You will now implement this method. The Polygon file includes a helper class Diagonal that stores a pair of points. Use it to add the following method to your Polygon class:

ArrayList<Diagonal> triangulate();

to return a list of diagonals that triangulates your polygon. Once you have this add drawing code to draw() to draw your triangulation (and color the triangulation’s diagonals something other than black.)

Then answer the following:

  • What is the running time of this naive method?
  • What happens if you flip the orientation of your polygon from counter-clockwise to clockwise? Why does this happen?

Going further: a challenge

Here’s a faster method for triangulation. Select some three consecutive vertices $A$, $B$, and $C$. First, check whether $AC$ is a diagonal. If it is, split the polygon into two polygons by adding the diagonal and recurse on both sides. If it is not, find the vertex of the polygon that lies inside the triangle $ABC$ (why must such a vertex exist?) that is closest to $B$. Let’s call it $X$, you are guaranteed that $BX$ is a diagonal (again, why?). Split the polygon along $BX$ and recurse on both sides. Stop recursion whenever you hit a triangle.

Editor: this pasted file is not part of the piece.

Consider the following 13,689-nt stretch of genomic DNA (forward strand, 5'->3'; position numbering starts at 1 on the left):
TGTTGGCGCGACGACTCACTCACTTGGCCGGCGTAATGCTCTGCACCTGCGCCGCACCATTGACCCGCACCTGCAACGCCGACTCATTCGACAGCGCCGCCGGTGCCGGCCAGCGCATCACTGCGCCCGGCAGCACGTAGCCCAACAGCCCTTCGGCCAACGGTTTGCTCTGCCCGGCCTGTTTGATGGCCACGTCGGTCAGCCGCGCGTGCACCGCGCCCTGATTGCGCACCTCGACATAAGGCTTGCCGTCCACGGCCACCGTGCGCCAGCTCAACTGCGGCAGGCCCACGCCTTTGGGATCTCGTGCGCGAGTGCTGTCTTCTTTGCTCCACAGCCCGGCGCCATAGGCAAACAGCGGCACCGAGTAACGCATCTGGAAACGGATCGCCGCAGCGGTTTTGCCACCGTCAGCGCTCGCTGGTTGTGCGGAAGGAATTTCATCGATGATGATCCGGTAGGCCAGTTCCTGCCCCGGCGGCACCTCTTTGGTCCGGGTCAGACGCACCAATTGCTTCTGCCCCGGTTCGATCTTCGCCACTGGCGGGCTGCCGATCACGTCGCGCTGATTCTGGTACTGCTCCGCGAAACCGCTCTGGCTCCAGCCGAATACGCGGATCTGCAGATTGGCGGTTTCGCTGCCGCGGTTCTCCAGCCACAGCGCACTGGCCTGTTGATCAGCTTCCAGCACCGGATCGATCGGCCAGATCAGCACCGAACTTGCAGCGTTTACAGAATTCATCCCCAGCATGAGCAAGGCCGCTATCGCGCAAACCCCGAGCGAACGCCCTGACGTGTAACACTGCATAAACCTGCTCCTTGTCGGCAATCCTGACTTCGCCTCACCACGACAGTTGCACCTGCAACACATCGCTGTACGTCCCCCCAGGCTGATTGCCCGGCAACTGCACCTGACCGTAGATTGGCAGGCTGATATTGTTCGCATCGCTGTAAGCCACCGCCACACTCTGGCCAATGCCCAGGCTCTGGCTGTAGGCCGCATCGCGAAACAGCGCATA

• Code the algorithm above. You may want to add a split(A, B) method that returns a pair of polygons after splitting between $A$ and $B$.
  • What is the running time of the algorithm?

Turn it in

Turn it in via Canvas by Friday 11pm.